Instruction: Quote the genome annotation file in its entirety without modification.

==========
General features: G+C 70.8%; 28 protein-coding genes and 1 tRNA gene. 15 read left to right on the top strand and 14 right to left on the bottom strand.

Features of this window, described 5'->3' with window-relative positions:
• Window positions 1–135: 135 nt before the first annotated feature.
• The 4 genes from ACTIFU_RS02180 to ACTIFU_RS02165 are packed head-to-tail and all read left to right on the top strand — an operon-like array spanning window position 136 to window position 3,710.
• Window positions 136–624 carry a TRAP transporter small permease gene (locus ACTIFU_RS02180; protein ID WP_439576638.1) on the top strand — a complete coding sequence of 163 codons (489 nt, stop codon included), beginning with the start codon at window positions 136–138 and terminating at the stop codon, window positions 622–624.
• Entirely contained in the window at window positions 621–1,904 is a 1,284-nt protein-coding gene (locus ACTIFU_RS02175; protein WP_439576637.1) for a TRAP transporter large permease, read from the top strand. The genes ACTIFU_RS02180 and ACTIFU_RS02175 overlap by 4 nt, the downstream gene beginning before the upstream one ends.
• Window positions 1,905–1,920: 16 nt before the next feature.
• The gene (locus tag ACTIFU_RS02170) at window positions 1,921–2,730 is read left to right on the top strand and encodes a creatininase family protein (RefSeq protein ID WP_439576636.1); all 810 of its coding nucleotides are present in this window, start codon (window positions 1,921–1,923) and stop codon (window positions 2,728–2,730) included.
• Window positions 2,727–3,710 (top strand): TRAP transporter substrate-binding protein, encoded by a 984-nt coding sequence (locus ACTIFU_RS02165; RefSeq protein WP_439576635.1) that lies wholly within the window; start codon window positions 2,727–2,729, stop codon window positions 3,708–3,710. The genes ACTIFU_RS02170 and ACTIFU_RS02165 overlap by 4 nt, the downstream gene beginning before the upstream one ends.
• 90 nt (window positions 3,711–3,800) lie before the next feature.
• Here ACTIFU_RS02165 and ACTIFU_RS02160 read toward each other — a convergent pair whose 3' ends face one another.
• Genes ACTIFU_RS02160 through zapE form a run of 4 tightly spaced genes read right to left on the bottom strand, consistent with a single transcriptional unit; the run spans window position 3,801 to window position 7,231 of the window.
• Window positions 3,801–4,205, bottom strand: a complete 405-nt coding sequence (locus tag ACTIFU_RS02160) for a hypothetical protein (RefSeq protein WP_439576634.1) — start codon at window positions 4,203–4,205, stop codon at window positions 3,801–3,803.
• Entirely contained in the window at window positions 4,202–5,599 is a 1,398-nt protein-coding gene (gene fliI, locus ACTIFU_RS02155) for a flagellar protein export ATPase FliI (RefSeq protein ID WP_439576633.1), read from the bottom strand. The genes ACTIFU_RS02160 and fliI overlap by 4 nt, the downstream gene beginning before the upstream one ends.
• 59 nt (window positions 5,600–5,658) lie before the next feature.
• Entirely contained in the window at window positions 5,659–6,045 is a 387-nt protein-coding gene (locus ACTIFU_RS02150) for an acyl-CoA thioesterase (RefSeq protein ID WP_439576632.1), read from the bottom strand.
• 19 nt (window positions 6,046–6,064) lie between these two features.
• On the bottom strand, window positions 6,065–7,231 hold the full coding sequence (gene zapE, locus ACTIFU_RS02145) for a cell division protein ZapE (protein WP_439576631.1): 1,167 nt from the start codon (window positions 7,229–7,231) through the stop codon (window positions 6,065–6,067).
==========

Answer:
General features: G+C 70.8%; 28 protein-coding genes and 1 tRNA gene. 15 read left to right on the top strand and 14 right to left on the bottom strand.

Features of this window, described 5'->3' with window-relative positions:
• Window positions 1–135: 135 nt before the first annotated feature.
• The 4 genes from ACTIFU_RS02180 to ACTIFU_RS02165 are packed head-to-tail and all read left to right on the top strand — an operon-like array spanning window position 136 to window position 3,710.
• Window positions 136–624 carry a TRAP transporter small permease gene (locus ACTIFU_RS02180; protein ID WP_439576638.1) on the top strand — a complete coding sequence of 163 codons (489 nt, stop codon included), beginning with the start codon at window positions 136–138 and terminating at the stop codon, window positions 622–624.
• Entirely contained in the window at window positions 621–1,904 is a 1,284-nt protein-coding gene (locus ACTIFU_RS02175; protein WP_439576637.1) for a TRAP transporter large permease, read from the top strand. The genes ACTIFU_RS02180 and ACTIFU_RS02175 overlap by 4 nt, the downstream gene beginning before the upstream one ends.
• Window positions 1,905–1,920: 16 nt before the next feature.
• The gene (locus tag ACTIFU_RS02170) at window positions 1,921–2,730 is read left to right on the top strand and encodes a creatininase family protein (RefSeq protein ID WP_439576636.1); all 810 of its coding nucleotides are present in this window, start codon (window positions 1,921–1,923) and stop codon (window positions 2,728–2,730) included.
• Window positions 2,727–3,710 (top strand): TRAP transporter substrate-binding protein, encoded by a 984-nt coding sequence (locus ACTIFU_RS02165; RefSeq protein WP_439576635.1) that lies wholly within the window; start codon window positions 2,727–2,729, stop codon window positions 3,708–3,710. The genes ACTIFU_RS02170 and ACTIFU_RS02165 overlap by 4 nt, the downstream gene beginning before the upstream one ends.
• 90 nt (window positions 3,711–3,800) lie before the next feature.
• Here ACTIFU_RS02165 and ACTIFU_RS02160 read toward each other — a convergent pair whose 3' ends face one another.
• Genes ACTIFU_RS02160 through zapE form a run of 4 tightly spaced genes read right to left on the bottom strand, consistent with a single transcriptional unit; the run spans window position 3,801 to window position 7,231 of the window.
• Window positions 3,801–4,205, bottom strand: a complete 405-nt coding sequence (locus tag ACTIFU_RS02160) for a hypothetical protein (RefSeq protein WP_439576634.1) — start codon at window positions 4,203–4,205, stop codon at window positions 3,801–3,803.
• Entirely contained in the window at window positions 4,202–5,599 is a 1,398-nt protein-coding gene (gene fliI, locus ACTIFU_RS02155) for a flagellar protein export ATPase FliI (RefSeq protein ID WP_439576633.1), read from the bottom strand. The genes ACTIFU_RS02160 and fliI overlap by 4 nt, the downstream gene beginning before the upstream one ends.
• 59 nt (window positions 5,600–5,658) lie before the next feature.
• Entirely contained in the window at window positions 5,659–6,045 is a 387-nt protein-coding gene (locus ACTIFU_RS02150) for an acyl-CoA thioesterase (RefSeq protein ID WP_439576632.1), read from the bottom strand.
• 19 nt (window positions 6,046–6,064) lie between these two features.
• On the bottom strand, window positions 6,065–7,231 hold the full coding sequence (gene zapE, locus ACTIFU_RS02145) for a cell division protein ZapE (protein WP_439576631.1): 1,167 nt from the start codon (window positions 7,229–7,231) through the stop codon (window positions 6,065–6,067).